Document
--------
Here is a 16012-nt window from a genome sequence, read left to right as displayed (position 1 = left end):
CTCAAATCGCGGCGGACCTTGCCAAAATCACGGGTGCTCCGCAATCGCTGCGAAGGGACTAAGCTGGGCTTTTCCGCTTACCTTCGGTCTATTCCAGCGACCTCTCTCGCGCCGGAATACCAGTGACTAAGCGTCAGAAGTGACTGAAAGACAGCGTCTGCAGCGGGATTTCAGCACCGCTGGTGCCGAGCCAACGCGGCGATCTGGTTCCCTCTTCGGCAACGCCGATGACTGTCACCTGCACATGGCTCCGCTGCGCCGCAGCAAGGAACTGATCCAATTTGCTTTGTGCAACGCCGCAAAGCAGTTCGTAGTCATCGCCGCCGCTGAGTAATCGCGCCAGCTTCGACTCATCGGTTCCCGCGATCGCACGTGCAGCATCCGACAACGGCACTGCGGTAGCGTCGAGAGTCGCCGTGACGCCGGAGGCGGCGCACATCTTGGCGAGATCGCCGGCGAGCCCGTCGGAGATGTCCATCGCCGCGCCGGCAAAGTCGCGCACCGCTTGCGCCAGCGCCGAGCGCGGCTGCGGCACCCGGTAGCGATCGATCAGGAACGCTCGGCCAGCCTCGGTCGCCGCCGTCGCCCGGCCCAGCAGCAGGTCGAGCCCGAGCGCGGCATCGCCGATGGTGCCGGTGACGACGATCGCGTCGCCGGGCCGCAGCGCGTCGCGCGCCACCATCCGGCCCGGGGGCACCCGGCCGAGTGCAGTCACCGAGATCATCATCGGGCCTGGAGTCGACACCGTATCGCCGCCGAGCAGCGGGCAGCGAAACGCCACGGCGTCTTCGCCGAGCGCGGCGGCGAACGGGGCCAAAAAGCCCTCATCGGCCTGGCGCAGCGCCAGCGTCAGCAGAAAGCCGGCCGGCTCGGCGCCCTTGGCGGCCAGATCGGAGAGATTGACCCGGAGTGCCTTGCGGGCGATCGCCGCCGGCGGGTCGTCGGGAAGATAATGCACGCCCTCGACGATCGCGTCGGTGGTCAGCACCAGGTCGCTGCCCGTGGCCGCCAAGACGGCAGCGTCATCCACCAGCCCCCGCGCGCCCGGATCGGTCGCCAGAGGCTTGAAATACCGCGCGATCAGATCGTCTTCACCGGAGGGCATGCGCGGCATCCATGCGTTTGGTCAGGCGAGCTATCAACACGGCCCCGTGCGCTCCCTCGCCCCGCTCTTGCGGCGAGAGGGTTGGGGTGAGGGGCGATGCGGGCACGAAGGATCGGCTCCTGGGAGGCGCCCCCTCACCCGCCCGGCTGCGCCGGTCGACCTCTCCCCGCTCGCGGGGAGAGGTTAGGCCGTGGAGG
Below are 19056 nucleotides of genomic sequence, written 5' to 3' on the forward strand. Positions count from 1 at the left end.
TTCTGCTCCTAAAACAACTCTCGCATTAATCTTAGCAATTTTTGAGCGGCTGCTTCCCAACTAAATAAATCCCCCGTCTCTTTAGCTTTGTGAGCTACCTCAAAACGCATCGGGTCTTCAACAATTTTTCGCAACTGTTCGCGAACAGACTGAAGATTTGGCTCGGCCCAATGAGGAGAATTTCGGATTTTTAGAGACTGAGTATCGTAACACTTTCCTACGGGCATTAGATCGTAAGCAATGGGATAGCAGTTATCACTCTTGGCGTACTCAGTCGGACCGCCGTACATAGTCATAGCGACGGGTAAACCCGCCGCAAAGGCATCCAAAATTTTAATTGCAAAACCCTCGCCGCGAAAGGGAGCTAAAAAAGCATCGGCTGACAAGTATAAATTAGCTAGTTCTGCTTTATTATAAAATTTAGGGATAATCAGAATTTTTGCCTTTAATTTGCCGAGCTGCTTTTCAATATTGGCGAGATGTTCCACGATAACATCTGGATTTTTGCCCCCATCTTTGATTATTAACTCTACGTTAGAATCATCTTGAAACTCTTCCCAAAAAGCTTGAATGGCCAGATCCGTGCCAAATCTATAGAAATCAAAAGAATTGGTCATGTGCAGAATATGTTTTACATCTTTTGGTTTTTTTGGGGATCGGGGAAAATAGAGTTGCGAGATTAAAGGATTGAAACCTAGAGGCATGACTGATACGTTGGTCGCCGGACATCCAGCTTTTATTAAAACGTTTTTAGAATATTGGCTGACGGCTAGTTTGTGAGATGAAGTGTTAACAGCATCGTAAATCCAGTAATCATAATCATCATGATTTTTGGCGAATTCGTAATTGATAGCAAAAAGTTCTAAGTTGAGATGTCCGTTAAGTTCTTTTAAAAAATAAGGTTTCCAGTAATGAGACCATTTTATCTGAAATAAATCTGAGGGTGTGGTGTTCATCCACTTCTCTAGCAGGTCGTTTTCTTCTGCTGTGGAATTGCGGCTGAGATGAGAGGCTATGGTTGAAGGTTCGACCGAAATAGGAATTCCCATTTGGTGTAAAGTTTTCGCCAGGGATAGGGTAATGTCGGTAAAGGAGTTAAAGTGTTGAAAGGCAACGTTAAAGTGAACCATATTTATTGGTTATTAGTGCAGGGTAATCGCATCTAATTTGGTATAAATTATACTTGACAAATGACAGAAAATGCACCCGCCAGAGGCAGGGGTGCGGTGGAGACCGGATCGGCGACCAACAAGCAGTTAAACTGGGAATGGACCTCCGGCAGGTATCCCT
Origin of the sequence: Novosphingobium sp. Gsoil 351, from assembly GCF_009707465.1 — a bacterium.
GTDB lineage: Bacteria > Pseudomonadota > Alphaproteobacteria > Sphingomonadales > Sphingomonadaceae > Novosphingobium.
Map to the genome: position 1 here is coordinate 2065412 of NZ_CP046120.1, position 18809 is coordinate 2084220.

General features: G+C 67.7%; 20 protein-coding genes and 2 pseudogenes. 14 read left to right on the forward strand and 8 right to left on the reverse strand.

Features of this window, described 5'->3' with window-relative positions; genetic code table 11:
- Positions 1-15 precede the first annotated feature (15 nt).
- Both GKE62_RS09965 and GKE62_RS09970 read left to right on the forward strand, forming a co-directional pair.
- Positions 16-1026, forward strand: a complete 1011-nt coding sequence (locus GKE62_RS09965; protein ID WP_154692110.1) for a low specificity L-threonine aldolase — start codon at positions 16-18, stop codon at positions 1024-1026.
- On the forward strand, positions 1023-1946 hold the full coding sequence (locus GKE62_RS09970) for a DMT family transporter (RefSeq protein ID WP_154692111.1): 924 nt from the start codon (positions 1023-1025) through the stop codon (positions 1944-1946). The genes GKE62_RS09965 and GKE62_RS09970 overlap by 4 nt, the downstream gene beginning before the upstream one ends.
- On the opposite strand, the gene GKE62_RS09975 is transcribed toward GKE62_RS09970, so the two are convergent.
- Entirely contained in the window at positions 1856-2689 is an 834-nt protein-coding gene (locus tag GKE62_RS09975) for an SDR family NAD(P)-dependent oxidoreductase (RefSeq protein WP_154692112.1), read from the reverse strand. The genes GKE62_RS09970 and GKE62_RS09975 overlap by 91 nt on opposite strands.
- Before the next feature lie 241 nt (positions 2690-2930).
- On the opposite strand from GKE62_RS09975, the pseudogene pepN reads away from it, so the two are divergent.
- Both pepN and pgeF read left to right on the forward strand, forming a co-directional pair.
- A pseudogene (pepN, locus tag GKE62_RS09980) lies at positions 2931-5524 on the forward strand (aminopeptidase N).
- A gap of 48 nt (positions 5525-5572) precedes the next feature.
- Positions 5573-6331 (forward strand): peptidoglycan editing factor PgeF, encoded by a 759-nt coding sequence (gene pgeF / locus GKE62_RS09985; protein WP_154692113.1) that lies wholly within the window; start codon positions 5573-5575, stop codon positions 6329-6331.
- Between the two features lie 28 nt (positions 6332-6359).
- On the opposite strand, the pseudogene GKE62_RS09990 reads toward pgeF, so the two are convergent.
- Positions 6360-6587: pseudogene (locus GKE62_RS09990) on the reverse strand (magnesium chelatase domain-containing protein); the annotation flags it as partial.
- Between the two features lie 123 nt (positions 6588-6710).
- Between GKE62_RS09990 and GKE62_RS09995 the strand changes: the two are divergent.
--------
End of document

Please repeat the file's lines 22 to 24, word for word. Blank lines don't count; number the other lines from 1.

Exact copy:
- Between the two features lie 28 nt (positions 6332-6359).
- On the opposite strand, the pseudogene GKE62_RS09990 reads toward pgeF, so the two are convergent.
- Positions 6360-6587: pseudogene (locus GKE62_RS09990) on the reverse strand (magnesium chelatase domain-containing protein); the annotation flags it as partial.